The Los Angeles Galaxy were looking to reel in their first US Open Cup since 2005. However, the San Jose Quakes had other plans in mind.
The Los Angeles Galaxy headed into Avaya Stadium Monday night for the quarterfinals of the U.S. Open Cup hoping to avenge a previous MLS loss to rivals San Jose Earthquakes. The teams were tied 1-1 at the half, but the Galaxy couldn’t stop the San Jose attack after the break and lost 3-2.
The Galaxy got off to a fast start thanks to a goal off a corner kick from Belgian international and defender Jelle Van Damme. It was a perfect cross from Giovani dos Santos and Van Damme powered his way to the front of the net and buried it past San Jose goalkeeper Andrew Tarbell.
The next few minutes of the match featured sloppy play in the midfield by the Galaxy, and they were fortunate that they did not concede an equalizer off of any of their turnovers. Goalkeeper Brian Rowe made a mistake in the early minutes after Van Damme’s goal, chasing after a deflected ball and leaving the net open for a potential Earthquakes goal.
San Jose eventually found a way to equalize in the 16th minute, when the United States international Chris Wondolowski scored a screamer from outside the penalty box that Brian Rowe did not see coming. Wondolowski was wearing number 38 on Monday night in solidarity with teammate Matheus Silva, who was involved in a swimming accident on the morning of July 4th.
The rest of the first half included more back and forth turnovers in the midfield that neither team could capitalize on and score the go-ahead goal. The Galaxy struggled to generate opportunities, with Jack McBean specifically having a hard time maintaining control of the ball when San Jose made a midfield mistake.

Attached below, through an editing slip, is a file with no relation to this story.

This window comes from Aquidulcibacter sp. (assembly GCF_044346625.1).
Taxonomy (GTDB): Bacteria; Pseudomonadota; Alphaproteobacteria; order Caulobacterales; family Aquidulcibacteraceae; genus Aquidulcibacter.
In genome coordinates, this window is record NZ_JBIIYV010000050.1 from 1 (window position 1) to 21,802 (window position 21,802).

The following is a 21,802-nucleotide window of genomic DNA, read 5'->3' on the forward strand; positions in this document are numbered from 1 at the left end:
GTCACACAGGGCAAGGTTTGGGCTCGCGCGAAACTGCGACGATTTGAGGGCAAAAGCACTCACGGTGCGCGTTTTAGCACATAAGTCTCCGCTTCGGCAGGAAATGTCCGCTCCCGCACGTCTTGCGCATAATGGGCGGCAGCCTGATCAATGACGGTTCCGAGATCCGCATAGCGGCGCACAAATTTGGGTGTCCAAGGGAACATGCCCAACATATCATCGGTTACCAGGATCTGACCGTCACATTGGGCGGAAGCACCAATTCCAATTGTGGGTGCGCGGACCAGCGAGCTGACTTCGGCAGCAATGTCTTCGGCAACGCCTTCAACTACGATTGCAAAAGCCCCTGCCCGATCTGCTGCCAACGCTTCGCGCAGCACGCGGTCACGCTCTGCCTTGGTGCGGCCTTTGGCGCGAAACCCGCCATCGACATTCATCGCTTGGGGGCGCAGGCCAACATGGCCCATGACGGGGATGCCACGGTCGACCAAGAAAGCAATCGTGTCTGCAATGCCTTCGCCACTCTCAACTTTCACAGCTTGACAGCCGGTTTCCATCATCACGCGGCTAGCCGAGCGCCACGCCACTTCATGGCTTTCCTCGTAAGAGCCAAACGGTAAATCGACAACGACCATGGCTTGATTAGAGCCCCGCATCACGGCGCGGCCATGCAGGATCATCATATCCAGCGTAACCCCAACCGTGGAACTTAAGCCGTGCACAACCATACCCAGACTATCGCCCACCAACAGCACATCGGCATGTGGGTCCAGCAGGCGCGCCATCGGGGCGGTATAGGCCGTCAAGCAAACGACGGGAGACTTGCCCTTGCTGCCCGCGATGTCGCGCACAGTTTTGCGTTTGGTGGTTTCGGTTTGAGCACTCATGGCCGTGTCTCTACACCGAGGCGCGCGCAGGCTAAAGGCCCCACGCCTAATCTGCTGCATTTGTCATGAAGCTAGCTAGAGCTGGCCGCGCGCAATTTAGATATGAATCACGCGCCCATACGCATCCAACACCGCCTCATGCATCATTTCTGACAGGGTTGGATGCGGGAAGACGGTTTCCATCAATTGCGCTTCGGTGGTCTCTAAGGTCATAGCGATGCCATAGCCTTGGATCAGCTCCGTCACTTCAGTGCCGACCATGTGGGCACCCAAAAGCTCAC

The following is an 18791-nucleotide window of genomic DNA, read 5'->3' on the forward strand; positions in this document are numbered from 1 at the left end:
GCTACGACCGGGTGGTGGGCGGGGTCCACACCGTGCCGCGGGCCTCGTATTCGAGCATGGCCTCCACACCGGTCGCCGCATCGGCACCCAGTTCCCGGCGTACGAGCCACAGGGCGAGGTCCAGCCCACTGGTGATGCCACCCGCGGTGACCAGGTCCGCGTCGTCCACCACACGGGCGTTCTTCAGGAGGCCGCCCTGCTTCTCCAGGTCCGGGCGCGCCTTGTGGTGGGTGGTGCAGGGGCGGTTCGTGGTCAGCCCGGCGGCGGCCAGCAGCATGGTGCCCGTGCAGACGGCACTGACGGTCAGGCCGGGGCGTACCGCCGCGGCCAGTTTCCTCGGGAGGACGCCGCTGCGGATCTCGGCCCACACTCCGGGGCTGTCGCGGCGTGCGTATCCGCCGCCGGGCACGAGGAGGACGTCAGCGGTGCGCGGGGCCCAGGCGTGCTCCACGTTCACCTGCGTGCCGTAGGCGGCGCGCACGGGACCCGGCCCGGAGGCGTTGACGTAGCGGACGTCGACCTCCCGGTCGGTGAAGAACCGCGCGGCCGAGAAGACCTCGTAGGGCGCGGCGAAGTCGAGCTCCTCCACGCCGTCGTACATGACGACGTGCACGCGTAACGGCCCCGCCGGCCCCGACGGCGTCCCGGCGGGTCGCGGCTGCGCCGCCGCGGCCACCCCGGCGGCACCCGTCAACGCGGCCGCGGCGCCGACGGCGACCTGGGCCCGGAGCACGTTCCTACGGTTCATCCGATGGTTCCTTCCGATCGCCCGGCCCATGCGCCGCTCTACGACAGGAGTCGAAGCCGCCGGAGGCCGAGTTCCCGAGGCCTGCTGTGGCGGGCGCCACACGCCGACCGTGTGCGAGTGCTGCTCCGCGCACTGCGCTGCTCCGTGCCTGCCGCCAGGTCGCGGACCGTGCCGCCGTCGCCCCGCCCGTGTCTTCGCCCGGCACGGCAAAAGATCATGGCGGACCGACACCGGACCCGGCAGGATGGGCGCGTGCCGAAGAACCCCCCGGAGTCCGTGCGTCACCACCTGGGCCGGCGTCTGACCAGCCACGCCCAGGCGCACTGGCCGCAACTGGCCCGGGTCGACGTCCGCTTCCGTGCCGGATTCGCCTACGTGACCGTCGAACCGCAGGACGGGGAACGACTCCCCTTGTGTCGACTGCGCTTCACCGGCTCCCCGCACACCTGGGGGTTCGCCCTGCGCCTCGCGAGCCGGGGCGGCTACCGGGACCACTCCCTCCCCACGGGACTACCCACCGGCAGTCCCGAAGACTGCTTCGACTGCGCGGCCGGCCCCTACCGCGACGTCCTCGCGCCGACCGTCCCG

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The second half opened with another Wondolowski goal that he scored with his head on a running cross from former Indiana Hoosier and Earthquakes midfielder Tommy Thompson. The Galaxy left Wondolowski unmarked in the middle of the box and allowed an open header that easily beat a diving Brad Rowe.
It was only a matter of time before the Galaxy’s horrendous midfield mistakes would come back to haunt them.
Poor communication between midfielders in the 62nd minute led to a breakaway from Earthquakes striker Danny Hoesen, and he would not be denied an easy goal with no defenders in front of him to slow him down.
Los Angeles showed signs of life toward the end of the match, scoring another goal off a corner kick that was designated as an own goal by San Jose goalkeeper Andrew Tarbell. This made the game 3-2 for the Earthquakes, and the Galaxy couldn’t generate any extra time magic.
After being eliminated from the U.S. Open Cup, the Los Angeles Galaxy turn their attention back to MLS league play, as they chase a playoff spot in hopes for a sixth MLS Cup.